Smith, WVU offense affected by weather in final game of careers
Published: Tuesday, January 15, 2013
Updated: Tuesday, January 15, 2013 00:01
The explosive West Virginia offense was expected all season long to perform at the highest level to compensate for a below-average defense.
Heading into the New Era Pinstripe Bowl, there was no doubt many people had expected a strong offensive showing for both teams – especially for West Virginia. However, inclement weather conditions paired with a stingy Syracuse defense to stymie the Mountaineers’ offensive attack and dealt the Mountaineers a 38-14 loss.
The Mountaineers were averaging 39.5 points per game – third best in the Big 12 – and 330.2 yards per game through the air heading into the bowl game. Syracuse kept the passing game in check, and they allowed senior quarterback Geno Smith to throw for just 197 yards and two touchdowns.
West Virginia head coach Dana Holgorsen said the faltering passing game was just one variable in the Orange’s formula for success against the Mountaineers.
"The surface was not good. It was sloppy out there; it was wet – you can’t just sit there and pinpoint Geno; our offensive line had a hard time of sitting down, and receivers had a hard time running routes, so it didn’t look very good," he said.
"The team with the best run game was going to win ,and (Syracuse) clearly had the better running game."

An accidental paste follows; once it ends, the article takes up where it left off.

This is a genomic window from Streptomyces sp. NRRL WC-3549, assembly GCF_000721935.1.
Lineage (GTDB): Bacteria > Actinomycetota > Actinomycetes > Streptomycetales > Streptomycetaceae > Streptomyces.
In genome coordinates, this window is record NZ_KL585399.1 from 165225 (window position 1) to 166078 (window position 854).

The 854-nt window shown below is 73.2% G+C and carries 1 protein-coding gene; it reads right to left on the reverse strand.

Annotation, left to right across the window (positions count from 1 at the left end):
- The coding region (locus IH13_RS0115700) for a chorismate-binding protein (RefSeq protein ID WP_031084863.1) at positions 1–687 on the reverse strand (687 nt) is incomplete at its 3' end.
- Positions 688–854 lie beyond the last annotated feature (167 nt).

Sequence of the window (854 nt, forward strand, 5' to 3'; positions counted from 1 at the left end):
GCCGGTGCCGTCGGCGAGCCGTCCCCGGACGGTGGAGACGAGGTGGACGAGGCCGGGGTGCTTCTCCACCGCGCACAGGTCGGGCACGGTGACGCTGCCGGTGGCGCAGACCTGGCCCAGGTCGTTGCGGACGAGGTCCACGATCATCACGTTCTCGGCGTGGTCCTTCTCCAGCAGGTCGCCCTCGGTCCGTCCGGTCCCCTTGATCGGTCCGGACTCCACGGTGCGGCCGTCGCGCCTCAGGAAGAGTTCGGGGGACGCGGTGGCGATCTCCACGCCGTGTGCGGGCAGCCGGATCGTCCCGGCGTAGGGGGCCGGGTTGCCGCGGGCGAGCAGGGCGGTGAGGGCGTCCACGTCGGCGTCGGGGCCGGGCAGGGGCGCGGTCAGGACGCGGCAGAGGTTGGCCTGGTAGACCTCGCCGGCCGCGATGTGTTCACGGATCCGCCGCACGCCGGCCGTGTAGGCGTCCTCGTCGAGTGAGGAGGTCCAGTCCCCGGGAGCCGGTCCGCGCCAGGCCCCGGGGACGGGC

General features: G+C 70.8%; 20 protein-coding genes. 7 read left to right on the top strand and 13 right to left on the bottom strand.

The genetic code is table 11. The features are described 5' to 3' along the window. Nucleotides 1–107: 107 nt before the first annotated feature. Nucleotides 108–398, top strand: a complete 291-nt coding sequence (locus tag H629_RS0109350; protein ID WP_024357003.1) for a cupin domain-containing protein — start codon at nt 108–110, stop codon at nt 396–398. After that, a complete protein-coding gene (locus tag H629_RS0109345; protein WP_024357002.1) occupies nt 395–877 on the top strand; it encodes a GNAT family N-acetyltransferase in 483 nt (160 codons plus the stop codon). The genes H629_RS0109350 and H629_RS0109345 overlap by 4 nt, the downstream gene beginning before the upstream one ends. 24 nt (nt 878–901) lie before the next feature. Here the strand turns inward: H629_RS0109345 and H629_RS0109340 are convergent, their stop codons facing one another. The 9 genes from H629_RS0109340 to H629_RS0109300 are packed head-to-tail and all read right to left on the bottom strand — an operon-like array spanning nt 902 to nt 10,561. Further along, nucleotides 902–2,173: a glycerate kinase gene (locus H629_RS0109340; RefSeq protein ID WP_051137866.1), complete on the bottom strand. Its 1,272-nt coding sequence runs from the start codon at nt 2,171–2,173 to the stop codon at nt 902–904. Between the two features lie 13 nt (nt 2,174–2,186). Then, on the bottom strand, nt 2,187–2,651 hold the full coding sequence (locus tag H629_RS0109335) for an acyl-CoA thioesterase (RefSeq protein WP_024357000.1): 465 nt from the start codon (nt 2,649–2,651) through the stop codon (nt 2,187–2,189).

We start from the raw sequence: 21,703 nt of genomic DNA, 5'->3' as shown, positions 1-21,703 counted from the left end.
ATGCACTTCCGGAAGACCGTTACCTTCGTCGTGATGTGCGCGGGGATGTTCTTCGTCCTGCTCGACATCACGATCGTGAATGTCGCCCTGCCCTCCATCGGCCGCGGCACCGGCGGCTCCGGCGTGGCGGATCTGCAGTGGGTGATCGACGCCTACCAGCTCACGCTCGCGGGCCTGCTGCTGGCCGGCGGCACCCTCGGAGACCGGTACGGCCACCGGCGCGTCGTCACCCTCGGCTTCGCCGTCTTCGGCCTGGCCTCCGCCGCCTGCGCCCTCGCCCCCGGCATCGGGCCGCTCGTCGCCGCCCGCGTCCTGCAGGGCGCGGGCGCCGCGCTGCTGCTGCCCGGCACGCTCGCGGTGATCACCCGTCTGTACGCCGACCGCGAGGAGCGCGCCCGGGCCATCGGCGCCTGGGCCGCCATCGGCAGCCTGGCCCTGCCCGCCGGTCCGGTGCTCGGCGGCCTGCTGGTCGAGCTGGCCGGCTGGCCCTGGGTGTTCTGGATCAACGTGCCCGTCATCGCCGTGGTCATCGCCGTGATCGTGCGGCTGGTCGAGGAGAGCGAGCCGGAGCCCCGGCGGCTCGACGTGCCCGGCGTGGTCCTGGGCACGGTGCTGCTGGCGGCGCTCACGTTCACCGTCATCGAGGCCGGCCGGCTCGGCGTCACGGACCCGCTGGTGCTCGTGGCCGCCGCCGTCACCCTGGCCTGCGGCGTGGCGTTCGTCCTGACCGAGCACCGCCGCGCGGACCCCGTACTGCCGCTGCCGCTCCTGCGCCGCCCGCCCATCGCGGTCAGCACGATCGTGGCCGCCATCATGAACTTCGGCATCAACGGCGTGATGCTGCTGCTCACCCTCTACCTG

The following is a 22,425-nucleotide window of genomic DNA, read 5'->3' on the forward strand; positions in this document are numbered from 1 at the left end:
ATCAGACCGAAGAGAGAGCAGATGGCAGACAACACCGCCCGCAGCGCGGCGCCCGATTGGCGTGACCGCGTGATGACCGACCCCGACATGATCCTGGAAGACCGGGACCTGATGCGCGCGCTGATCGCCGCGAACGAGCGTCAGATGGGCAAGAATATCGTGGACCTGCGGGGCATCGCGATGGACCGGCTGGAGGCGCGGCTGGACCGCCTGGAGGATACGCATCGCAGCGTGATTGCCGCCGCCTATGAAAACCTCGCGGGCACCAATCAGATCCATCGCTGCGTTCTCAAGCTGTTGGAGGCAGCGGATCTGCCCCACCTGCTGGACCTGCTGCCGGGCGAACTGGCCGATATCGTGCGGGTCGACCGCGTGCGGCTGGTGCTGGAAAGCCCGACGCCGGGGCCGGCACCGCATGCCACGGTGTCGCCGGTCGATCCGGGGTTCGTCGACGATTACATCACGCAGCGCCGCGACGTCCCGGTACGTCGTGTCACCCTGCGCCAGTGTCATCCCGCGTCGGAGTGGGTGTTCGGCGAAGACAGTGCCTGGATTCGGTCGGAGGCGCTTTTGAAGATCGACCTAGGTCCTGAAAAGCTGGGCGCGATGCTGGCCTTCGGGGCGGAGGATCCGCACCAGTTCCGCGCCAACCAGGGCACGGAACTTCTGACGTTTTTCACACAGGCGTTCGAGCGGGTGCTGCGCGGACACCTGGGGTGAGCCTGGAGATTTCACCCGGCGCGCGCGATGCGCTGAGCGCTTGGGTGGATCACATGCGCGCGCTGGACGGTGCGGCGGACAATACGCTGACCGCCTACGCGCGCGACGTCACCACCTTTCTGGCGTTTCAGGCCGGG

When asked if the weather played any factor in the game, Holgorsen said it did, causing a hindrance for both teams.
"(The weather) obviously had some effect; they didn’t throw for many yards
either, but it’s hard to pinpoint one thing, I think," he said.
Smith, who finished his career as the most decorated passer in West Virginia history, said the loss was a tough one for everyone, including the team’s 21 seniors.
"It hurts to lose. Everyone knows I hate to lose, but that’s kind of the way the game goes sometimes. You can’t win them all," he said.
Smith said despite his less-than-ideal performance in the game, his career and future NFL prospects should not focus solely on the loss but instead on his four-year body of work.
"I think everyone knows how hard it is to play this game of football at this level, especially the quarterback position, so people can say what they want to say about me, but the thing that makes me happy is I haven’t gotten in trouble in college, I was a pretty good student, and I was a pretty good leader in that locker room, and that’s really what my goal was to be throughout my collegiate career," he said.
Senior inside receiver Tavon Austin said the loss was a tough one, but overall, the prevailing theme of the season for this team was that it never lost its fight
despite how difficult times got.
"It’s definitely hard to end it (this way), but you know how the season went. We lost five straight (games). It was kind of hard," he said. "We never gave up, (and) we beat some big teams out there.
"We thought this was the year we were going to the national championship, if not back to the Orange Bowl, but it didn’t work out like that. We were just a couple of plays short – just like today."
Redshirt junior wide receiver Stedman Bailey said his last game as a Mountaineer was one he had hoped wouldn’t end in this fashion.
"It is tough because we lost the game. It’s not the way the seniors wanted to go out, but life goes on, and we just have to live with it," he said.
Bailey echoed the sentiment of his teammate and future NFL counterpart Austin when he said the Mountaineers may not have done as well as they hoped, but they continued striving together until the very end of the season.
"I’m very surprised; everybody hoped and thought we would do a whole lot better (this season), but entering into a new conference, there were a lot of things we had to adjust to," he said. "In some cases we did good, in some cases we didn’t. But we still stayed together as a team and kept fighting."